Early social media proponents recognized early on that talking to one was better than shouting at a million. Advertisers and companies, in their desperation finally began to listen. An entire generation of marketers and advertisers was displaced. Their seats were filled by social media evangelists managing hundreds of non-employee brand evangelists. These weren’t just mouthpieces, they weren’t even paid! They were brand fans. It was the pyramid management system. One SoMe evangelist would invite brand loyalists, even competitive brand loyalist to try products and report on them. These loyalists in turn were followed by thousands, who, in turn, influenced millions of others.

Many companies during this time abandoned the strategy when they received negative feedback. The smart ones began to see this as positive input. It wasn’t long before companies were creating custom products for their loyalists. It was expensive. This zoo drove the desire from all consumers to have personalized products. Advertisers soon got in the act, creating customized messaging. Consumers had long given up the idea of privacy or anonymity online. Their tracked behavior, purchase history, financial background, resume, even family info now fed shared databases from which technology evolved to serve advertising unique to every recipient.

It seems odd, in this day and age, that a single add would be the basis of an entire product campaign. Teens in college, sports fans in bars, even the few that still work in offices, share their commercials as a bag of identity, as unique as a fingerprint. Just today my grand kids and I were laughing over our implant OS updates from Apple. I’m still on 10.4.2!

Who knows how personalization will effect us in the future. If I have to spend 4 hours on an airship to visit my grandkids on the West Coast, I’d like a seat that knows I have a bad back!

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Michael Durwin in a Google

Posted on March 22, 2007. Filed under: blog, Boston, Eternal Gaze//Scope, Google, Matt Hanson, Michael Durwin, RSS feed, Second Life, Warcraft, |

Google search bar with Michael Durwin's name in it.

I’ve been a bit self-obsessed I do admit. Over the last year or two I’ve been searching for my name, Michael Durwin, on Google. I’ve spoken to several companies who have Googled me prior to business meetings. It’s been very interesting to note what they have found, online community comments, Amazon book reviews, old portoflios, etc. I can’t tell you how many people looking for information on Michael Durwin have found my old portfolios. Granted, all designers evolve, but the last thing a designer wants to hear is that someone saw their work from 4 years ago and be judged based on that!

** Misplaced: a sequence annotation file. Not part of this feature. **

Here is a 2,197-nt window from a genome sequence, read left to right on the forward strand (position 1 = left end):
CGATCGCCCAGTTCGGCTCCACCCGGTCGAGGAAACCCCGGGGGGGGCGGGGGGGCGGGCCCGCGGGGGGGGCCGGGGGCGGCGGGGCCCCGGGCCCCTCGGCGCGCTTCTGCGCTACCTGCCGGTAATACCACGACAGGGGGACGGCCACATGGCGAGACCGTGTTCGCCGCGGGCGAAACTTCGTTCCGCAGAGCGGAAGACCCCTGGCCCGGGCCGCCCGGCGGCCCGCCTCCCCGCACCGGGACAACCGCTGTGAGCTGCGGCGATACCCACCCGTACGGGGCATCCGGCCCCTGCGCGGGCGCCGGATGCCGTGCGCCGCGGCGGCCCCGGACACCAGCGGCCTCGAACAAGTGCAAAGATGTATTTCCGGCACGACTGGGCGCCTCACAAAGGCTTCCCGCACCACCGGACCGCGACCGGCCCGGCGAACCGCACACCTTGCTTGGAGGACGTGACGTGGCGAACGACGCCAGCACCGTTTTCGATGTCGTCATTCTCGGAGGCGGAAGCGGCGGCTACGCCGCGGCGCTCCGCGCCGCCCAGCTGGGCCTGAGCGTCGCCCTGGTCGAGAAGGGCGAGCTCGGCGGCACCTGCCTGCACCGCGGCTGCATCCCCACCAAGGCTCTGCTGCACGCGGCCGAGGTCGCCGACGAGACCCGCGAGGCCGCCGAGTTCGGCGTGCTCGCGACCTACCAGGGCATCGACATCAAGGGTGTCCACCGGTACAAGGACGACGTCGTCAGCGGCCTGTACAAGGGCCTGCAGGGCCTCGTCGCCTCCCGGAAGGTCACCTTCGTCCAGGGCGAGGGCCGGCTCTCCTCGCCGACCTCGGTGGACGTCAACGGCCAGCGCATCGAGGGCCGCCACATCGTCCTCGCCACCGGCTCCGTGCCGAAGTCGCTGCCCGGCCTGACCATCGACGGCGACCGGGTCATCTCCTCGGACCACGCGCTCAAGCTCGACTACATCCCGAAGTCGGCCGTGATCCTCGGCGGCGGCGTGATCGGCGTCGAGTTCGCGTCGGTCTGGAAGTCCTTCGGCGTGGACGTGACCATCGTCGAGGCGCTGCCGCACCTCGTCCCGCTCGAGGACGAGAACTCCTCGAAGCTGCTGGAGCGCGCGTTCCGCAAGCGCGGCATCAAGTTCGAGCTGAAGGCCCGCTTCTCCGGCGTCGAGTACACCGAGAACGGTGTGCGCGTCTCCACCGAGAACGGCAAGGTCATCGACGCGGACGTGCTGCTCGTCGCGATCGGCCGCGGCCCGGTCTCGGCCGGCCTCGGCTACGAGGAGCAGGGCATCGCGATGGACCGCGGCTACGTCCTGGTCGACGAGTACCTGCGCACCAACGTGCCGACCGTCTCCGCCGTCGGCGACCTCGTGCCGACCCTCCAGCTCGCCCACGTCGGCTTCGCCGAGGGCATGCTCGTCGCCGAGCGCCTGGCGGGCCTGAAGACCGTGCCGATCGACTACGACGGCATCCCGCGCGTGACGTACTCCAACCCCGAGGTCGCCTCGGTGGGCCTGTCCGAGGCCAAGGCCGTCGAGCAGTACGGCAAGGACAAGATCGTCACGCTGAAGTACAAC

Because Google is such a big part of just about everyone’s online experience, it’s important to be mindful of your online image. Many are talking about avatars in reference to 3D characters in Second Life, Warcraft, etc. I’d suggest that users create an avatar the second the begin building their online representation, usually with an email address. Web sites, blogs, email addresses, online community comments, etc. are all facets of our avatar.
That means that everything you say or do online becomes part of your avatar. Users who act like pricks in community forums, put up pictures of them with their drunk buddies on MySpace, videos of parties in YouTube, etc. should expect that anyone looking for information on them such as human resources, recruiters, fathers of girlfriends, the government, clients, press or anyone else wanting to know you better, is not going to have the best impression.
I believe that it is very important to manage your avatar or online personality. Not to say that any of us should censor what we discuss online, but we have to be prepared to accept the consequences.
I recently ran into an interesting situation. While searching for my name on Google, a new entry popped up on a web site called Eternal Gaze//Scope, which is apparently a blog from UK writer Matt Hanson (no, not one of the Hanson brothers of 90s pop fame). THe site is intended to be a blog but pulls reviews of motion graphics clips from a site called is an awesome motion graphics site. It is comprised of some of the most amazing motion artists I have ever seen. Users post their work for review by their peers. I have several pieces posted on and to be honest they pale in comparison to some of the other work there. That however, is the point. I’m posting to a site that, while I know it is accessed by the general public, is primarily used by other motion graphics artist. Those users feel free to be as harsh as they want in reviewing work, which is not always pleasant but it is constructive for the most part. My issue began when I found a couple of comments that, in the context of’s site are fine, but when taken out of context, shed a negative light on me personally.
As mentioned above, everyone should expect that any thing they say or do online is accessible to anyone. What is tough to take is when online comments, articles, etc. are made on one particular site and repurposed on another out of context. Of course you can’t do anything about it because those who do this have a certain sense of entitlement and hide behind the anonymity provided by the web. Eternal Gaze//Scope’s writer Matt Hanson expecting me to speak to him in a concilitory manner if I were to contact him again. I’d already requested that he discontinue pulling reviews and posting them out of context. Matt Hanson doesn’t feel he’s done anything wrong. Why Matt Hanson needs to pull RSS feeds or repurpose other sites’ content to fill up his blog is beyond me. Matt Hanson could just post a rant like this one bitching about some punk emailing him about to remove his name from his blog!

So, to sum up my rant… We all need to be aware of appearances even if they are in the form of email, forums, pictures, etc. because you never know who’s looking and you never know when your personality is going to be co-opted, and you can’t control how, where or by who either.

See ya,
Michael Durwin